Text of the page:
H.M.S. Exeter pictured above from the Western Morning News of 16 Mar 1942.
H.M.S. Exeter was an 8,500 ton cruiser and was one of 12 warships lost over three days during the Japanese invasion of Java. The battle was from 27 Feb to 1 Mar. The Exeter, of Graf Spee fame – she exchanged shell for shell with the Nazi pocket battleship in the Battle of the River Plate – was last reported about to encounter three Japanese cruisers as she steamed at half-speed with a hit in a boiler-room.
From The Western Morning News, Friday, October 5, 1945 we learn first-hand details of the loss of H.M.S. Exeter from a letter written by P.O. J. W. Bowden, a released prisoner of war.
“It took six of their ships of some size, five destroyers, and four hours to sink us. I was in the water for about five hours, and then a Japanese destroyer picked us up. We lost 66 men altogether in two days actions, and the Japanese lost at least fie ships.”
Of his treatment while a prisoner P.O. Bowden says: “We never knew from day-to-day if our turn was at hand. Many men here died of tropical diseases and starvation because food and medical supplies were scarce. If it had been possible to attempt escape, we would have long ago. Three men did attempt it, with the result that their heads were cut off. They read us the death warrants, just in case if we did attempt it we would know the result.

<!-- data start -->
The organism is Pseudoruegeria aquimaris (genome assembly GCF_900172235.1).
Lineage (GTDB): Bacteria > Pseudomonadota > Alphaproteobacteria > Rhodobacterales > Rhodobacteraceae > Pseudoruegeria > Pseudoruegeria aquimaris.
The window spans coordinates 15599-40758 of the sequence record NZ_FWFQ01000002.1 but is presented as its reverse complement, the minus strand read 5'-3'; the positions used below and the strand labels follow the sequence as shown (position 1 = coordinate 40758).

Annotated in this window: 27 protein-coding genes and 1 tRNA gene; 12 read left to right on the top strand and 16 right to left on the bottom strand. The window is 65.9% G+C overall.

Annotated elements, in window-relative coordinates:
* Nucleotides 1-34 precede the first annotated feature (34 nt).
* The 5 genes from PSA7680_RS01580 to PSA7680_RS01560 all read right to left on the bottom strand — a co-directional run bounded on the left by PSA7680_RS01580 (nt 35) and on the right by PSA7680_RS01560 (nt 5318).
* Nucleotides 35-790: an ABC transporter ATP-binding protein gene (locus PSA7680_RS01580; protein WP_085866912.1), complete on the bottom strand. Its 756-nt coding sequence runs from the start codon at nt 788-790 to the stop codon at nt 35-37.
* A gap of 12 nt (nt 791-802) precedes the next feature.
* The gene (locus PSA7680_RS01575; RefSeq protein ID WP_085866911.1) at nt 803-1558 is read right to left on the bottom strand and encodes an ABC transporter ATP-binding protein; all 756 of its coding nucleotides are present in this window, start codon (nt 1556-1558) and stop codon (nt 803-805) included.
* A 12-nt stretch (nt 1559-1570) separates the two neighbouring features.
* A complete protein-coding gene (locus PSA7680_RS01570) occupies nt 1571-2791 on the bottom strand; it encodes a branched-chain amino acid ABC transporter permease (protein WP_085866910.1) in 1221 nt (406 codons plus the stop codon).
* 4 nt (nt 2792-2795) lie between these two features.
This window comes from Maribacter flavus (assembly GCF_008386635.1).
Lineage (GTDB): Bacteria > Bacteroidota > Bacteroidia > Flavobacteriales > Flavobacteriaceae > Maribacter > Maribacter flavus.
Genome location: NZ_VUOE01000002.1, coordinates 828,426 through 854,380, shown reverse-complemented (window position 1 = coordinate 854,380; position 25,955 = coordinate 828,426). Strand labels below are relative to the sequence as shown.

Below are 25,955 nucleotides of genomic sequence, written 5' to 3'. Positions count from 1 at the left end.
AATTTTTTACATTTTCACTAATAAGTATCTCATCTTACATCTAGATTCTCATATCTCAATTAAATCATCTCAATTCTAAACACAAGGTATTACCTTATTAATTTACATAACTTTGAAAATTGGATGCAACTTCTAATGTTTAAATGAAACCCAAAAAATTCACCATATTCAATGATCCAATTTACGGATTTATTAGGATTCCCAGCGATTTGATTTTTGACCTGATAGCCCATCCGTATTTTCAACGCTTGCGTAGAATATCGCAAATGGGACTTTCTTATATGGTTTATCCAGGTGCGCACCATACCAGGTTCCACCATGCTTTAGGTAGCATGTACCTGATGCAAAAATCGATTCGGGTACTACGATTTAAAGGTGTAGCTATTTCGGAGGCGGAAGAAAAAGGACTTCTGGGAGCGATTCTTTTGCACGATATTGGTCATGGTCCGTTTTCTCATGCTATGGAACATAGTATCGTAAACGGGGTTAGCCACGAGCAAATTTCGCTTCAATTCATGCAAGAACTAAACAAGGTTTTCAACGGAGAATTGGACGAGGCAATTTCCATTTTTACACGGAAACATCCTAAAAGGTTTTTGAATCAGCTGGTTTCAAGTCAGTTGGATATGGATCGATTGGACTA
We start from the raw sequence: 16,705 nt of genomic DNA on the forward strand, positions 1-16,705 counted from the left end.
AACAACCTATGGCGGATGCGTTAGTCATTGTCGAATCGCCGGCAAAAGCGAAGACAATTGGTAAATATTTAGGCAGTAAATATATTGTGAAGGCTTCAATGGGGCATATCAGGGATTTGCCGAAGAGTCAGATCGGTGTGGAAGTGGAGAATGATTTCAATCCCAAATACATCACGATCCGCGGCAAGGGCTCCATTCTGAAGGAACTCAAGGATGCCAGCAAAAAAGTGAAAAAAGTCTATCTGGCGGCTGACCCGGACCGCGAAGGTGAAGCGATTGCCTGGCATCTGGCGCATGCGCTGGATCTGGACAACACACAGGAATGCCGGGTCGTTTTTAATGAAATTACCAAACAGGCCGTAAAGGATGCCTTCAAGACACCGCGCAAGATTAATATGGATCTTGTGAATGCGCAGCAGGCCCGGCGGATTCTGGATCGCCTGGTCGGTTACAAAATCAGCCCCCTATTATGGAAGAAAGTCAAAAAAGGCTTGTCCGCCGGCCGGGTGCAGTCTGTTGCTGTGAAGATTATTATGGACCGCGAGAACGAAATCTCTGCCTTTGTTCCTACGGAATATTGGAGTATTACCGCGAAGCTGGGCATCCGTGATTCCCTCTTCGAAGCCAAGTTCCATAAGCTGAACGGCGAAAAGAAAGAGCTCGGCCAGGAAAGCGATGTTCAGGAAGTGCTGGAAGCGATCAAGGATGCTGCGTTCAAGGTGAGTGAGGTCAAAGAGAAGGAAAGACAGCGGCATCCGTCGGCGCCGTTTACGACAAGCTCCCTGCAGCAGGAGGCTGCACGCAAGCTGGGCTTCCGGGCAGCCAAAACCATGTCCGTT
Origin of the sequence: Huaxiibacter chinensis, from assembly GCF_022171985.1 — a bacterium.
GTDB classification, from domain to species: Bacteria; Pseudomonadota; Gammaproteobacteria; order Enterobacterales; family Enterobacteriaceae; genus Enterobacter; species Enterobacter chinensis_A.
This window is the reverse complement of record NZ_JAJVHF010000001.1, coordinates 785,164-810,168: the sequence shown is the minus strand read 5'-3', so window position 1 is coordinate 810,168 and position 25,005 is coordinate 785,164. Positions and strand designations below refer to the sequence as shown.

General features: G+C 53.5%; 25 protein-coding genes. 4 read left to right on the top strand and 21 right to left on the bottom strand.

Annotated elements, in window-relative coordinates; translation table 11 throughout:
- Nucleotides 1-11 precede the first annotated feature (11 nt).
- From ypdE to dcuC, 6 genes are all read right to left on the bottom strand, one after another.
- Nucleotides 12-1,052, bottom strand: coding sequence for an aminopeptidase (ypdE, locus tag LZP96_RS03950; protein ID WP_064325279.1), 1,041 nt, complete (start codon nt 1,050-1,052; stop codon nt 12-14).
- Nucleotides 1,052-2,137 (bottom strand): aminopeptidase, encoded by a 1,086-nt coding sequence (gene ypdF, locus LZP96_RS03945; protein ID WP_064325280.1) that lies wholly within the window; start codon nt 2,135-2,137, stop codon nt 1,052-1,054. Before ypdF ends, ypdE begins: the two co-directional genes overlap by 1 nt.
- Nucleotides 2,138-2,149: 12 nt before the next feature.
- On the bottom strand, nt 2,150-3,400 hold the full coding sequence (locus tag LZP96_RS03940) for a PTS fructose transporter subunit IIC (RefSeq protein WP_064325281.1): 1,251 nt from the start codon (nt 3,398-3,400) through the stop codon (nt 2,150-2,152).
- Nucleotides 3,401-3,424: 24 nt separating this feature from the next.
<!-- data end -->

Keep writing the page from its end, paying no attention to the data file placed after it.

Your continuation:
We had to live on rice and stuff which in normal times we wouldn’t have fed to the pigs, so you can realize how much now we appreciate any English food.”
One of the seamen who died as a prisoner of war was Able Seaman Raymond Douglas Castle, my 4th cousin 1x removed, born to Albert Douglas West Castle and Daisy Victoria Simpson on 5 Aug 1920.